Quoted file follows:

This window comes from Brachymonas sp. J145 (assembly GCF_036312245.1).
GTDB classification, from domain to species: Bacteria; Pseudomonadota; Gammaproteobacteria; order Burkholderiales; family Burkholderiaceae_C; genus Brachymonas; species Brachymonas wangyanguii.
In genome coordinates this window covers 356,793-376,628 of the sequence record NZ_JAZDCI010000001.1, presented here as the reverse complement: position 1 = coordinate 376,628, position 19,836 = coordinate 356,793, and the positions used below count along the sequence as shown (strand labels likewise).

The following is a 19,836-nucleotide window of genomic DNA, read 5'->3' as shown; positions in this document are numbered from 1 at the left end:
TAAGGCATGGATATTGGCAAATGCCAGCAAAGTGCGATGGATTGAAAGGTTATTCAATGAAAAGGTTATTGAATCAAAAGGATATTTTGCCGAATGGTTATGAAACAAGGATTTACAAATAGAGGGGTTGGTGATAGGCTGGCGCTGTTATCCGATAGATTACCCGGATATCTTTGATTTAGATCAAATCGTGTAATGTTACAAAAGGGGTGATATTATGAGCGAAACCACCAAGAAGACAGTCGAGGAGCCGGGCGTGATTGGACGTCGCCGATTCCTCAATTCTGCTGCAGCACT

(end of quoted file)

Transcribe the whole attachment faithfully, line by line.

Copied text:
This window comes from Brachymonas sp. J145 (assembly GCF_036312245.1).
GTDB classification, from domain to species: Bacteria; Pseudomonadota; Gammaproteobacteria; order Burkholderiales; family Burkholderiaceae_C; genus Brachymonas; species Brachymonas wangyanguii.
In genome coordinates this window covers 356,793-376,628 of the sequence record NZ_JAZDCI010000001.1, presented here as the reverse complement: position 1 = coordinate 376,628, position 19,836 = coordinate 356,793, and the positions used below count along the sequence as shown (strand labels likewise).

The following is a 19,836-nucleotide window of genomic DNA, read 5'->3' as shown; positions in this document are numbered from 1 at the left end:
TAAGGCATGGATATTGGCAAATGCCAGCAAAGTGCGATGGATTGAAAGGTTATTCAATGAAAAGGTTATTGAATCAAAAGGATATTTTGCCGAATGGTTATGAAACAAGGATTTACAAATAGAGGGGTTGGTGATAGGCTGGCGCTGTTATCCGATAGATTACCCGGATATCTTTGATTTAGATCAAATCGTGTAATGTTACAAAAGGGGTGATATTATGAGCGAAACCACCAAGAAGACAGTCGAGGAGCCGGGCGTGATTGGACGTCGCCGATTCCTCAATTCTGCTGCAGCACT